But for Brod
Born in 1883, the spiritual genius Franz Kafka was unsung in life.
But more: Before his death at 40 from tuberculosis, he asked friend Max Brod to burn his work. Brod didn’t -- and Kafka never knew his name would be so universally known it became an adjective -- “Kafkaesque.”
Milton Berle’s (Mendel Berlinger, 1908) shtick on The Texaco Star Theater from 1948-1953 sold more TV sets than Montgomery Ward!
But more: In the pioneering days of TV, he wore his Yiddishkeit openly, using words on TV such as “kishkas.” He even referred to “Sukkot” in front of 1950s America.
A Political Hot Dog
In 1916, when Ida and Nathan Handwerker founded Nathan's Famous, a Coney Island hot-dog stand.
But more: Little did they know it would become an institution. By 1939, Eleanor Roosevelt served them to King George VI. Said Nelson Rockefeller: "No one can be elected in N.Y. without having his picture taken eating a hot dog at Nathan's."
Eerie, Eerie ... and More Eerie.
The greatest magician and escape artist of all time, Harry Houdini (Ehrich Weisz, Budapest, 1874), the third child of a rabbi, died on Halloween, 1926, at age 52, apparently of peritonitis. But his legend continues.
But more: For 10 years after his death, wife Bess attempted to contact him through a code-word --but never heard from him. In 2006, magician William Kalush and writer Larry Sloman in The Secret Life of Houdini suggested Houdini was a spy, noting he was mentioned in the diary of British spy, William Melville. They claim that Houdini, his career as cover, gained information for Scotland Yard and the U.S. Secret Service. And, he may have been murdered – which would explain his “code of silence” in the afterlife!
Eddie & Kitty
Eddie Cantor (Isidore Itzkowitz), born in 1892, raised millions of dollars for many Jewish causes. His tireless work on behalf of Israel earned him the affectionate nickname, the “shnorrer.”
But more: The banjo-eyed comic, at the behest of FDR, organized a drive to raise funds to fight polio – by asking each donor for ten cents -- and coined the term, the March of Dimes! A P.S. At age 15, the impoverished orphan on the Lower East Side was friends with one Kitty Brookman, age 14. And what of Kitty ... ? She later married someone else and gave birth to -- Mel Brooks!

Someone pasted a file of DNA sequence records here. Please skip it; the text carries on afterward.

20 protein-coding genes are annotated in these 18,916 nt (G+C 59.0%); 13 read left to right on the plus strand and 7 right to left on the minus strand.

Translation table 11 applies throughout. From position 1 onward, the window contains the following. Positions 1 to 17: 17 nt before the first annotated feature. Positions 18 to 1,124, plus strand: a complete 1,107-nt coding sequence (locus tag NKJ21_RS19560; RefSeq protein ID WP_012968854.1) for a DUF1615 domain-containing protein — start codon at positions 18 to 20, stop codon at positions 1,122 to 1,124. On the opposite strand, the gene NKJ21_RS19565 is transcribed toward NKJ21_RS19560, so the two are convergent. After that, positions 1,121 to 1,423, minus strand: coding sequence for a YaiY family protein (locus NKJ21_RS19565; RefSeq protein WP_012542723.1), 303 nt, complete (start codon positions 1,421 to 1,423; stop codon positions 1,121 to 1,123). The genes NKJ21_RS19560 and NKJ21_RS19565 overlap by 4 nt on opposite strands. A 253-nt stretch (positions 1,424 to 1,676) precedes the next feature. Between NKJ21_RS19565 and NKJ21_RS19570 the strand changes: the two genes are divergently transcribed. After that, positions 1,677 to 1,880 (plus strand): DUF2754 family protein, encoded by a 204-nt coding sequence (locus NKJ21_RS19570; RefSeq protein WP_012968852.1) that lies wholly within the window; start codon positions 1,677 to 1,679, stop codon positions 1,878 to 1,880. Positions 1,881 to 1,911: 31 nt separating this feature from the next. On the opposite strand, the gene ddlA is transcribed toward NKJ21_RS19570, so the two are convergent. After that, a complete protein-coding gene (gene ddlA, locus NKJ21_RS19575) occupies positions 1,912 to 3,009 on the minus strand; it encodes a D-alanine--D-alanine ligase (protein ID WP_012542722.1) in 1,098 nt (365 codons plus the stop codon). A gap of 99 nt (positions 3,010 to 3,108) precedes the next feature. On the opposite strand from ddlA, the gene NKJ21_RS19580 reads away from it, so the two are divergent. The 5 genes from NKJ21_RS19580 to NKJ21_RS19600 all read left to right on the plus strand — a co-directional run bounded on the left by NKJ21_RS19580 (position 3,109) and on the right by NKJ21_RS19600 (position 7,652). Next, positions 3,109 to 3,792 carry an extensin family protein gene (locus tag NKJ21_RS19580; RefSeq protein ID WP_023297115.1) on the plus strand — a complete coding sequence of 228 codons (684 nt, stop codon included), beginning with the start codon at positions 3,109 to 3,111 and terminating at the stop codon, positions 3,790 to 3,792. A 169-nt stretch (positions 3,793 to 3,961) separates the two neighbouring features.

Groucho & Harpo
The Marx Brothers were film ground-breakers ...
But more: Groucho Marx corresponded with literary giants T.S. Eliot, James Thurber, E.B. White. Once, when a fire broke out in a vaudeville house, Harpo calmed the crowd by reciting his Bar Mitzvah speech.
Kibbutznik & Urban Cowboy
Mary Debra Winger, born in Cleveland in 1955, is the youngest of Robert and Ruth Winger’s three children. She dropped “Mary” and went on to star in Urban Cowboy and Terms of Endearment. Prior, she was Wonder Girl on T.V., and hers was one of the two voices mixed to create E.T.!
But more: In 1971, she worked on an Israeli kibbutz and spent three months training with the Israeli Army!
The first Jew to run for VP of a major party was Senator Joseph Lieberman (2000)
But more: Marcia “Baba” Lieberman, his Yiddishe mama, played matchmaker for “machers” – and sent food. “Baba” invited Al Gore over for a little cake and coffee, and sent reporters care packages with bagel chips, postcards (to write their mothers ), with the following handwritten note: "Please be kind to my son! Enjoy. Marcia Lieberman (Joe's mom!). "